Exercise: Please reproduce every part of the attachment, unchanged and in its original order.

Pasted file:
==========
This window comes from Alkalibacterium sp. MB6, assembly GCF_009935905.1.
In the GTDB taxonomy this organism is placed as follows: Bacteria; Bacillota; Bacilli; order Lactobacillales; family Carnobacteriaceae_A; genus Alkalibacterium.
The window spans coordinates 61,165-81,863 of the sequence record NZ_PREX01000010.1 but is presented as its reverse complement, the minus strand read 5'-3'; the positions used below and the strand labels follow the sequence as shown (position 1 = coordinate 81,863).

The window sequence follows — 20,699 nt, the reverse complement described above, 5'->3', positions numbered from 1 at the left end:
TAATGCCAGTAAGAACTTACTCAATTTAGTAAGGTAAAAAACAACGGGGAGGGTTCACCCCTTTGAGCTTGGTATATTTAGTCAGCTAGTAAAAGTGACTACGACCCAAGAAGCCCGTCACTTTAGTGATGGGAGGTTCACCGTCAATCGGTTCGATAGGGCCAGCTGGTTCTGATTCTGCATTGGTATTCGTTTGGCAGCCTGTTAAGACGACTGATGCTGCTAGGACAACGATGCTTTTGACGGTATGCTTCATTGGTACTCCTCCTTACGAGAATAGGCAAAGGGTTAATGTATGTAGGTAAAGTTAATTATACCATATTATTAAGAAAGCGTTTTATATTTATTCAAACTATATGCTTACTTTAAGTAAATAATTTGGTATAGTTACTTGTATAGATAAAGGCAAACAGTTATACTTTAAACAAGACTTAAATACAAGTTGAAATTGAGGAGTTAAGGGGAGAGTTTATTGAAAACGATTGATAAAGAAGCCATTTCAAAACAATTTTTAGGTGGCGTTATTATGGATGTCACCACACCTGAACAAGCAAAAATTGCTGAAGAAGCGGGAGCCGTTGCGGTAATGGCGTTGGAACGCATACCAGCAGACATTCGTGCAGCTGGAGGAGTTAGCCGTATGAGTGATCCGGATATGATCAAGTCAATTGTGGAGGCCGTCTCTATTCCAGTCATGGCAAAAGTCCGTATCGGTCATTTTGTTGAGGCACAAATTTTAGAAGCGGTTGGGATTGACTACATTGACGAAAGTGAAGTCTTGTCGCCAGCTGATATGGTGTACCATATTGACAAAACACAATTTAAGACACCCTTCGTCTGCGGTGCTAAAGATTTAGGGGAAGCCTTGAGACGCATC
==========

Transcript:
This window comes from Alkalibacterium sp. MB6, assembly GCF_009935905.1.
In the GTDB taxonomy this organism is placed as follows: Bacteria; Bacillota; Bacilli; order Lactobacillales; family Carnobacteriaceae_A; genus Alkalibacterium.
The window spans coordinates 61,165-81,863 of the sequence record NZ_PREX01000010.1 but is presented as its reverse complement, the minus strand read 5'-3'; the positions used below and the strand labels follow the sequence as shown (position 1 = coordinate 81,863).

The window sequence follows — 20,699 nt, the reverse complement described above, 5'->3', positions numbered from 1 at the left end:
TAATGCCAGTAAGAACTTACTCAATTTAGTAAGGTAAAAAACAACGGGGAGGGTTCACCCCTTTGAGCTTGGTATATTTAGTCAGCTAGTAAAAGTGACTACGACCCAAGAAGCCCGTCACTTTAGTGATGGGAGGTTCACCGTCAATCGGTTCGATAGGGCCAGCTGGTTCTGATTCTGCATTGGTATTCGTTTGGCAGCCTGTTAAGACGACTGATGCTGCTAGGACAACGATGCTTTTGACGGTATGCTTCATTGGTACTCCTCCTTACGAGAATAGGCAAAGGGTTAATGTATGTAGGTAAAGTTAATTATACCATATTATTAAGAAAGCGTTTTATATTTATTCAAACTATATGCTTACTTTAAGTAAATAATTTGGTATAGTTACTTGTATAGATAAAGGCAAACAGTTATACTTTAAACAAGACTTAAATACAAGTTGAAATTGAGGAGTTAAGGGGAGAGTTTATTGAAAACGATTGATAAAGAAGCCATTTCAAAACAATTTTTAGGTGGCGTTATTATGGATGTCACCACACCTGAACAAGCAAAAATTGCTGAAGAAGCGGGAGCCGTTGCGGTAATGGCGTTGGAACGCATACCAGCAGACATTCGTGCAGCTGGAGGAGTTAGCCGTATGAGTGATCCGGATATGATCAAGTCAATTGTGGAGGCCGTCTCTATTCCAGTCATGGCAAAAGTCCGTATCGGTCATTTTGTTGAGGCACAAATTTTAGAAGCGGTTGGGATTGACTACATTGACGAAAGTGAAGTCTTGTCGCCAGCTGATATGGTGTACCATATTGACAAAACACAATTTAAGACACCCTTCGTCTGCGGTGCTAAAGATTTAGGGGAAGCCTTGAGACGCATC